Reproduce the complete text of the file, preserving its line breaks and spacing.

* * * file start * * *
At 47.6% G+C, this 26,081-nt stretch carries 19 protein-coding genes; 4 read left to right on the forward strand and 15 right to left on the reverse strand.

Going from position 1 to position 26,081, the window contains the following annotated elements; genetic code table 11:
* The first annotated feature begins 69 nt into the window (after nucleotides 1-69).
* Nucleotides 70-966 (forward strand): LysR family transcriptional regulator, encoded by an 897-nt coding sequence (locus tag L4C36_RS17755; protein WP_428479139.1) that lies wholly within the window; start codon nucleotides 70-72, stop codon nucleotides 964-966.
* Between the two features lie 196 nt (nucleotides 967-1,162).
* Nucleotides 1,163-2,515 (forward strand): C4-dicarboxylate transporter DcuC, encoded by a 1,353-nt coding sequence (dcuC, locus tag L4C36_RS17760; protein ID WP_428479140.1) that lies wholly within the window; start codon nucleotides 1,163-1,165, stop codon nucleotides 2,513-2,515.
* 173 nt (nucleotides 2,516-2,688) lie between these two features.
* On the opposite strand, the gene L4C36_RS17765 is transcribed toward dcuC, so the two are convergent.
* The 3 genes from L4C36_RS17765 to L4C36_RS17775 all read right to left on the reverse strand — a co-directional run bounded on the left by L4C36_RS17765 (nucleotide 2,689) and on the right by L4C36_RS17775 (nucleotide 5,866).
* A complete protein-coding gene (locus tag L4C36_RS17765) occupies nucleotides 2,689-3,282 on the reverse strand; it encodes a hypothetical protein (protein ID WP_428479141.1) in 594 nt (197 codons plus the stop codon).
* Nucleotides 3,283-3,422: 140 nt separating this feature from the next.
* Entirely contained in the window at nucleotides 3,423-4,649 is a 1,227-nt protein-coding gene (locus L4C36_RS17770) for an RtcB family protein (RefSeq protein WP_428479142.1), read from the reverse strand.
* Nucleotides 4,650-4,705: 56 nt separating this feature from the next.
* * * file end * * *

At 47.6% G+C, this 26,081-nt stretch carries 19 protein-coding genes; 4 read left to right on the forward strand and 15 right to left on the reverse strand.

Going from position 1 to position 26,081, the window contains the following annotated elements; genetic code table 11:
* The first annotated feature begins 69 nt into the window (after nucleotides 1-69).
* Nucleotides 70-966 (forward strand): LysR family transcriptional regulator, encoded by an 897-nt coding sequence (locus tag L4C36_RS17755; protein WP_428479139.1) that lies wholly within the window; start codon nucleotides 70-72, stop codon nucleotides 964-966.
* Between the two features lie 196 nt (nucleotides 967-1,162).
* Nucleotides 1,163-2,515 (forward strand): C4-dicarboxylate transporter DcuC, encoded by a 1,353-nt coding sequence (dcuC, locus tag L4C36_RS17760; protein ID WP_428479140.1) that lies wholly within the window; start codon nucleotides 1,163-1,165, stop codon nucleotides 2,513-2,515.
* 173 nt (nucleotides 2,516-2,688) lie between these two features.
* On the opposite strand, the gene L4C36_RS17765 is transcribed toward dcuC, so the two are convergent.
* The 3 genes from L4C36_RS17765 to L4C36_RS17775 all read right to left on the reverse strand — a co-directional run bounded on the left by L4C36_RS17765 (nucleotide 2,689) and on the right by L4C36_RS17775 (nucleotide 5,866).
* A complete protein-coding gene (locus tag L4C36_RS17765) occupies nucleotides 2,689-3,282 on the reverse strand; it encodes a hypothetical protein (protein ID WP_428479141.1) in 594 nt (197 codons plus the stop codon).
* Nucleotides 3,283-3,422: 140 nt separating this feature from the next.
* Entirely contained in the window at nucleotides 3,423-4,649 is a 1,227-nt protein-coding gene (locus L4C36_RS17770) for an RtcB family protein (RefSeq protein WP_428479142.1), read from the reverse strand.
* Nucleotides 4,650-4,705: 56 nt separating this feature from the next.